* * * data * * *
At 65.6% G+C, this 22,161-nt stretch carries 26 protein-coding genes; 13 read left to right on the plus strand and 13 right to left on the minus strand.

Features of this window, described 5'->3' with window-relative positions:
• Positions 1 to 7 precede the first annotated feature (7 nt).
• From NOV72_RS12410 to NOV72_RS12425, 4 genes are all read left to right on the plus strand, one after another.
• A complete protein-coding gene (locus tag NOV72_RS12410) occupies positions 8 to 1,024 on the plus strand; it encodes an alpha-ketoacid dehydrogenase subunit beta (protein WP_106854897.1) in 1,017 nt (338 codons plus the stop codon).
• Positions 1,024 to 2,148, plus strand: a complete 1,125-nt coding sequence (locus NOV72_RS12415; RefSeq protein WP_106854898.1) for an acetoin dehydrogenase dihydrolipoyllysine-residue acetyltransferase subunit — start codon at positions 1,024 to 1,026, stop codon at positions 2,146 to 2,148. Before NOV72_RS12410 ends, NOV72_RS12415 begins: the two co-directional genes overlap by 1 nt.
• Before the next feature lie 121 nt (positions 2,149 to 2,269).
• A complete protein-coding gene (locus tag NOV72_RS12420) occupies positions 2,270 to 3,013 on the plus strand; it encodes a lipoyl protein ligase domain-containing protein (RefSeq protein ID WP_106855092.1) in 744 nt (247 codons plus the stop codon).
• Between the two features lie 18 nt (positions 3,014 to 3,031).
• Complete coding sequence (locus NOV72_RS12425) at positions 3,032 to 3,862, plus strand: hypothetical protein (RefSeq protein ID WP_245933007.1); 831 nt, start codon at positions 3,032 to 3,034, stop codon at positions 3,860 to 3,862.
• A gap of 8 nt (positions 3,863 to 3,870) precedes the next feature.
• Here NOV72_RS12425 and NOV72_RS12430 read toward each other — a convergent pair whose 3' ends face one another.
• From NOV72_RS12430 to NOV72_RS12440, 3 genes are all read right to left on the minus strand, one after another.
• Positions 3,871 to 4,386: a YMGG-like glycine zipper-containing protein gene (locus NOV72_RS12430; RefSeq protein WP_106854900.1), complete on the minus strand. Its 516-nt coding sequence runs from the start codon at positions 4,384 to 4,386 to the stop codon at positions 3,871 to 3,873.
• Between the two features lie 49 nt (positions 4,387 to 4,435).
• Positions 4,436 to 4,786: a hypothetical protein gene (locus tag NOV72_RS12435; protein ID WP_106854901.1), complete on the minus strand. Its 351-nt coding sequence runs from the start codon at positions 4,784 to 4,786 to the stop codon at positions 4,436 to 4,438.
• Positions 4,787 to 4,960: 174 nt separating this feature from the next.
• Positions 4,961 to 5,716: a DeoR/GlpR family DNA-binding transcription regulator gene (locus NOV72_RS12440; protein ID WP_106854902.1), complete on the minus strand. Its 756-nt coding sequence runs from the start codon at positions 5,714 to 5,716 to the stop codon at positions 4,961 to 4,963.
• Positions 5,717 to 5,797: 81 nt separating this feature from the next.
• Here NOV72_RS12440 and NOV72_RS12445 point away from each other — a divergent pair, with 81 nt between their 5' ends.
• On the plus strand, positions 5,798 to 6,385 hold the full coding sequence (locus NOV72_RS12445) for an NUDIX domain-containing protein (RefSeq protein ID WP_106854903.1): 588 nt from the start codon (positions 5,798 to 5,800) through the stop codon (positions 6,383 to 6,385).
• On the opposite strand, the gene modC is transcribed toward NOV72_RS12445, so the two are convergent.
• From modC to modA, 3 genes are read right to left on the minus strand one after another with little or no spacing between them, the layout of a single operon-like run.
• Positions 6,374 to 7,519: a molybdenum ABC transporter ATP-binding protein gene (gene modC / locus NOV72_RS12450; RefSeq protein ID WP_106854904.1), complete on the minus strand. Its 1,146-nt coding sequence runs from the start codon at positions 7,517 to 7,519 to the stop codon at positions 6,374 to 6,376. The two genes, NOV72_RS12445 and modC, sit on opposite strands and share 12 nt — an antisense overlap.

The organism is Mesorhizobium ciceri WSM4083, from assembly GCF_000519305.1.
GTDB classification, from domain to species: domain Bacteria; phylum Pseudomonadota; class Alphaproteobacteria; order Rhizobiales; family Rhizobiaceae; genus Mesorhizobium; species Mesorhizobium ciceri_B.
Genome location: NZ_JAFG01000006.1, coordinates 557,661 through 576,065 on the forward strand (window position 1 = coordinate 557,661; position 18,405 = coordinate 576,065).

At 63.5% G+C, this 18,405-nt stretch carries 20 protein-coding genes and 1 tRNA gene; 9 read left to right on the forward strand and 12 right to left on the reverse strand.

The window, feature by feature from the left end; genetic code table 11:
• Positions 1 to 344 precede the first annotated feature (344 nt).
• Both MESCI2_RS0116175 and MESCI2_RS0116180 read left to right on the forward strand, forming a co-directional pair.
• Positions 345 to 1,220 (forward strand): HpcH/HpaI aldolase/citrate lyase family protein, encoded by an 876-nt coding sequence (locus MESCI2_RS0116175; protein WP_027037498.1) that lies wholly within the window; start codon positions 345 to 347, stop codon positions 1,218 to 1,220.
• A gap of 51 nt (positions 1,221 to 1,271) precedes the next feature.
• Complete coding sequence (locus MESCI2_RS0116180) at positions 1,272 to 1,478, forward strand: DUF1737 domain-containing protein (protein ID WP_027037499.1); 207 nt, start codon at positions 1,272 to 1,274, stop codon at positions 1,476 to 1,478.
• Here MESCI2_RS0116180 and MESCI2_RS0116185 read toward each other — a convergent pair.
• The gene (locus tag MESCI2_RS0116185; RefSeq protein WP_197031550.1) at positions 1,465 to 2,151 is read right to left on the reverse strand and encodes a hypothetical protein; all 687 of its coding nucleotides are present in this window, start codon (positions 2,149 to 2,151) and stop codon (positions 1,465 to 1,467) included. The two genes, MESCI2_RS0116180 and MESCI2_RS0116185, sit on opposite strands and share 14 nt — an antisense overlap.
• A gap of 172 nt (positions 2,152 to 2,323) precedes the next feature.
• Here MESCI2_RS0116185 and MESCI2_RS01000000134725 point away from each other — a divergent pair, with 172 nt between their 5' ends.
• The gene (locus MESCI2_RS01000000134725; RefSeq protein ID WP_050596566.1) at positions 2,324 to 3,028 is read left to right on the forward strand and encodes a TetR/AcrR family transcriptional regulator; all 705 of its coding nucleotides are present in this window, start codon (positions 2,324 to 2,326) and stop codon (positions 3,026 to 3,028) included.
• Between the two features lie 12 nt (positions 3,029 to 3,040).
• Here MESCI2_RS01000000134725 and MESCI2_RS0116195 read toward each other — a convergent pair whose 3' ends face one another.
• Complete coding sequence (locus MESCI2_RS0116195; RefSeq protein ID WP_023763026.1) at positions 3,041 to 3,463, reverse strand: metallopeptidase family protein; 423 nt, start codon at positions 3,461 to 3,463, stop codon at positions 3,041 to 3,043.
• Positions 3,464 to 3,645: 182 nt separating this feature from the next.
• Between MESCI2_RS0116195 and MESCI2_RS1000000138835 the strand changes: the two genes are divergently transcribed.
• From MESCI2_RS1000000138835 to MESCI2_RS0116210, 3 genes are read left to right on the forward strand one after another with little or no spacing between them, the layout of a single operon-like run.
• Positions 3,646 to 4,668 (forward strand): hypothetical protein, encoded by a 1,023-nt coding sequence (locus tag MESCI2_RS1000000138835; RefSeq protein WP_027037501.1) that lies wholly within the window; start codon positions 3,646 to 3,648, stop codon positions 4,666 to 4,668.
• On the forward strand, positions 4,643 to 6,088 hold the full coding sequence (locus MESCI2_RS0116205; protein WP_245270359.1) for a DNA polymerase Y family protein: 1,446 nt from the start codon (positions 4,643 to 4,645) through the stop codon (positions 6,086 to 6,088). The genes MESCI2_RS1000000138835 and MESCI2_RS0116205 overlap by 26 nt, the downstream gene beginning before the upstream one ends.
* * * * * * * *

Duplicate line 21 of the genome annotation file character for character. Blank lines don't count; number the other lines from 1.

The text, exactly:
• On the plus strand, positions 5,798 to 6,385 hold the full coding sequence (locus NOV72_RS12445) for an NUDIX domain-containing protein (RefSeq protein ID WP_106854903.1): 588 nt from the start codon (positions 5,798 to 5,800) through the stop codon (positions 6,383 to 6,385).